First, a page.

The scourge of in-browser mining
This technology has revolutionized traffic monetization, allowing webmasters to make a living without engaging in ad schemes that can be obtrusive. Moreover, it isn’t illegal as long as site admins notify their visitors properly.
Cybercrooks, however, have found workarounds to leverage the likes of Coinhive in a clever, yet clearly malicious way. All it takes is injecting the script into a popular website covertly. Doing so is mostly a matter of good ol’ hacking. The interesting part is that the perpetrators don’t necessarily have to compromise specific websites to reach their goals. It suffices them to poison a certain third-party component, such as a widget, and thereby involve all the sites using this component in the fraudulent mining campaign.
This is precisely what happened in the BrowseAloud widget incident from February 2018. Hackers stealthily added the Coinhive script to this product and were able to drag more than 4,200 sites into an underhand mining wave. This tactic ended up so successful due to the popularity of BrowseAloud. It is a site accessibility widget delivering speech, translation and reading features. Thousands of online resources run this script to extend their reach, including UK and U.S. government websites such as manchester.gov.uk, gmc-uk.gov, and uscourts.gov.
The perpetrating component of this widget used 40% of the hosts’ CPU, therefore some victims might have failed to identify the fraud when visiting a compromised website. Due to Coinhive’s privacy practices, it is impossible to determine accurately how much Monero the hackers earned this way. However, given the high-profile sites involved, the amount must be significant.
A similar third-party compromise took place around Thanksgiving 2017. Crooks were able to inject the Coinhive miner into LiveHelpNow, a widely used site plugin delivering live chat feature. More than 1,400 websites were hit in the aftermath of this attack, including big online retail stores such as Everlast and Crucial. Unlike the BrowseAloud case, this time the script was configured to use up 100% of a visiting machine’s processing power.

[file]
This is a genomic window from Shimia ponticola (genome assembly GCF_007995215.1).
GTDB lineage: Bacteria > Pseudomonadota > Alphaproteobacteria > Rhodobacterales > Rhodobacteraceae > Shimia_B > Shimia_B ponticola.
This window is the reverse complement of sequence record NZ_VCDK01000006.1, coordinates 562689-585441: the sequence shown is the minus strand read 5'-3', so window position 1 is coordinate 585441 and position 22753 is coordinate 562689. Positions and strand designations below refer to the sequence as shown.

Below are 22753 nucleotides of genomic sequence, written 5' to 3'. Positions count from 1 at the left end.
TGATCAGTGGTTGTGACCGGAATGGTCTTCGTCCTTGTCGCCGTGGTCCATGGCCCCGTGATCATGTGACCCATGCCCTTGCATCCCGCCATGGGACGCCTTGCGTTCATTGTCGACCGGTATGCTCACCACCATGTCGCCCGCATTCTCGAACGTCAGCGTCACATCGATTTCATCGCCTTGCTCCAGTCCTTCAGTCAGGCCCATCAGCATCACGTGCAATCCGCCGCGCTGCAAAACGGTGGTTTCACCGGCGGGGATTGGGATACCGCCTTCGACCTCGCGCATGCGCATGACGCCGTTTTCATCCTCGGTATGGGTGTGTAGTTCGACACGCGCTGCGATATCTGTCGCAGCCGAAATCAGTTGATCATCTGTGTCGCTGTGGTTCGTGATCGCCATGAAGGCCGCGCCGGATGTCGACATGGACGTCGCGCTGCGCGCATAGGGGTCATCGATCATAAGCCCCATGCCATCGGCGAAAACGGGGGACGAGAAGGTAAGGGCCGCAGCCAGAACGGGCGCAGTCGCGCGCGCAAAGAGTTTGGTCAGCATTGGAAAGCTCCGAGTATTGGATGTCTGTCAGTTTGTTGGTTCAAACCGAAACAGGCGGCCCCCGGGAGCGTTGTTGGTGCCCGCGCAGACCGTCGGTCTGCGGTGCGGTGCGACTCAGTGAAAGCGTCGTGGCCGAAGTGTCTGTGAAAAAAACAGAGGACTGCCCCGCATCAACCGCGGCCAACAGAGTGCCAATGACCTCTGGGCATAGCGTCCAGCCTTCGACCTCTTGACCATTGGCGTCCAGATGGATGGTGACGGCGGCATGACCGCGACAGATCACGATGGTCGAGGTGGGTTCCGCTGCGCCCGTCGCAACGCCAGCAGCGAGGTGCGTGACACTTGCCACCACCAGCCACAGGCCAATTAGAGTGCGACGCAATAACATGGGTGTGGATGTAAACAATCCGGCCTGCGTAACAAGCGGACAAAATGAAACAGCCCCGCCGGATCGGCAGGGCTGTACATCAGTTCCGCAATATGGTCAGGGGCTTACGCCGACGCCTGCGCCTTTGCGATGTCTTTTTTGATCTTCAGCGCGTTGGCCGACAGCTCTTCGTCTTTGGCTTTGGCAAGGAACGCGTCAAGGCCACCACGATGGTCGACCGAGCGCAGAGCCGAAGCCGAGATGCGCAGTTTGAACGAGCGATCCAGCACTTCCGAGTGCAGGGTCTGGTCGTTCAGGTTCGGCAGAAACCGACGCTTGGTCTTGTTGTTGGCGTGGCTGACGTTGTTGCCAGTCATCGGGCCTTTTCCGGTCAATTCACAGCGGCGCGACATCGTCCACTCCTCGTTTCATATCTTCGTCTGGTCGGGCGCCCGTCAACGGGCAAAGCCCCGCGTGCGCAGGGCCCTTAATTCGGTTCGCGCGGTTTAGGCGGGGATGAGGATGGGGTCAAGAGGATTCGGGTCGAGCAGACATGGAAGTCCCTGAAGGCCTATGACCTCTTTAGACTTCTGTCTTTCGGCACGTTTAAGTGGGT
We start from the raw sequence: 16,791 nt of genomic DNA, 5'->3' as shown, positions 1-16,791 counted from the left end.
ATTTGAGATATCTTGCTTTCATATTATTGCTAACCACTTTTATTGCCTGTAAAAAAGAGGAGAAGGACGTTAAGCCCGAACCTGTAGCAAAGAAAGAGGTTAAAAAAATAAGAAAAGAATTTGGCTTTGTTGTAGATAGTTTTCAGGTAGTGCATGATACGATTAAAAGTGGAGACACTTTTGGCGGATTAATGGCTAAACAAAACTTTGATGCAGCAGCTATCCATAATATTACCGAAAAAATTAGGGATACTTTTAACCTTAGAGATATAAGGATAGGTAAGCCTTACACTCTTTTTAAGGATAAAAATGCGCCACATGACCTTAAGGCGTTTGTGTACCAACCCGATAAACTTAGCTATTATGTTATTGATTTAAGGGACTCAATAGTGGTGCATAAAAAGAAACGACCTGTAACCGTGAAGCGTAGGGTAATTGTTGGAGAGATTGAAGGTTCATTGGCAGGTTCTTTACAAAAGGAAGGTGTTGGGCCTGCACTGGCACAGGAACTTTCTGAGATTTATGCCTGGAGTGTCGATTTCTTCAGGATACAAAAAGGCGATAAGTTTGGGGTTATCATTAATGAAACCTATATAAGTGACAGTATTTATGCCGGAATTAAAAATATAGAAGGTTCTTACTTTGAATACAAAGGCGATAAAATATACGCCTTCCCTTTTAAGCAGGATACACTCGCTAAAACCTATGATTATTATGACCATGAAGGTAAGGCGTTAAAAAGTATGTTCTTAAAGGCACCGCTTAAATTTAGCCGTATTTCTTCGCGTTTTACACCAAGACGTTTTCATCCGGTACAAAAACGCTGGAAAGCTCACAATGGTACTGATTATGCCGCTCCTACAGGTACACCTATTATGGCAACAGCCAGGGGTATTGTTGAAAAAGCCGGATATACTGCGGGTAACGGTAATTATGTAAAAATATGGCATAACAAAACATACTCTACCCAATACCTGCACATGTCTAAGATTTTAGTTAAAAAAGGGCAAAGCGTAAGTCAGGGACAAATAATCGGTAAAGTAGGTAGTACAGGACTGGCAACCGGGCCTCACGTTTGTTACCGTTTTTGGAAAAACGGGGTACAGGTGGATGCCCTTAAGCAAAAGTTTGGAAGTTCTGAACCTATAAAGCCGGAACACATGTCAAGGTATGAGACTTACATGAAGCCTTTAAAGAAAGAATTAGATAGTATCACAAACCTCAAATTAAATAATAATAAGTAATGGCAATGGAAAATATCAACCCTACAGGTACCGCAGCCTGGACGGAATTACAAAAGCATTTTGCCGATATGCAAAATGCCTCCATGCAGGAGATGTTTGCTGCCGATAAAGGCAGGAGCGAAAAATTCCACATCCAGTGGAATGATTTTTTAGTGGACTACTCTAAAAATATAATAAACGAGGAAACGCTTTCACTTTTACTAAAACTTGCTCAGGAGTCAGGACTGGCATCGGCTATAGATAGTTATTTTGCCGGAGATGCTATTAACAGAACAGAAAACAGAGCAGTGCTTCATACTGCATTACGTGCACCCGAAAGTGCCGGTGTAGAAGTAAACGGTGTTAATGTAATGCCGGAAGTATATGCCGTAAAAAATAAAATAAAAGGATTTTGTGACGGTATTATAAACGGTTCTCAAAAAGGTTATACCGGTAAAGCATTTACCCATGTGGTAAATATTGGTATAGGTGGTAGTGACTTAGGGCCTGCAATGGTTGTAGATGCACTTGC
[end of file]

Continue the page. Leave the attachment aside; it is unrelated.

Some site owners even go the slippery cryptojacking route as their revenue model. For instance, the U.S. news portal Salon.com has adopted this tactic since February 2018. Here’s how it works: if the website identifies that a visitor – Windows or Mac user – has disabled ads in their browser, it will trigger the Coinhive script to leverage spare CPU resources of that person’s computer for Monero mining. As opposed to the incidents above, though, there is no hacking involved here. Salon.com displays a permission request before it starts the in-browser mining process. Hopefully, it will stay that way.
All in all, in-browser cryptocoin mining is a mixed blessing. On the one hand, it helps webmasters get their hard work rewarded. On the other, it is the best thing since sliced bread to hackers. Obviously, this unsettling duality isn’t the way Coinhive intended for their brainchild to evolve. And yet, it takes cryptojacking to a whole new level.
Cryptojacking prevention tips for Mac
If you are a Mac user and you don’t want your computer’s CPU and GPU to play into somebody else’s hands, there are some simple, best practice tips to stay away from the cryptojacking craze.
• Install a browser plugin that blocks cryptocurrency miners. Look for one that specifically supports your preferred web browser (Safari, Chrome, Firefox, etc.).
• Use a reputable Mac antimalware app with Internet security module on board. Make sure the solution monitors web traffic in real time and produces alerts on cryptojacking scripts.
• Apply macOS patches as soon as they are released.
These methods work proactively and are highly recommended in light of the rampant cryptojacking epidemic. Being able to identify such an attack when it’s already underway is also very important. Permanent sweating of your processor is a major red flag to look out for. Be sure to peak in on your Activity Monitor once in a while and check the current CPU consumption. If it’s stuck at 100% or simply much higher than usual for an unreasonably long time, spot the process that’s eating up system resources and quit the culprit right away. A little bit of extra prudence should help you outwit cybercrooks and unscrupulous site owners.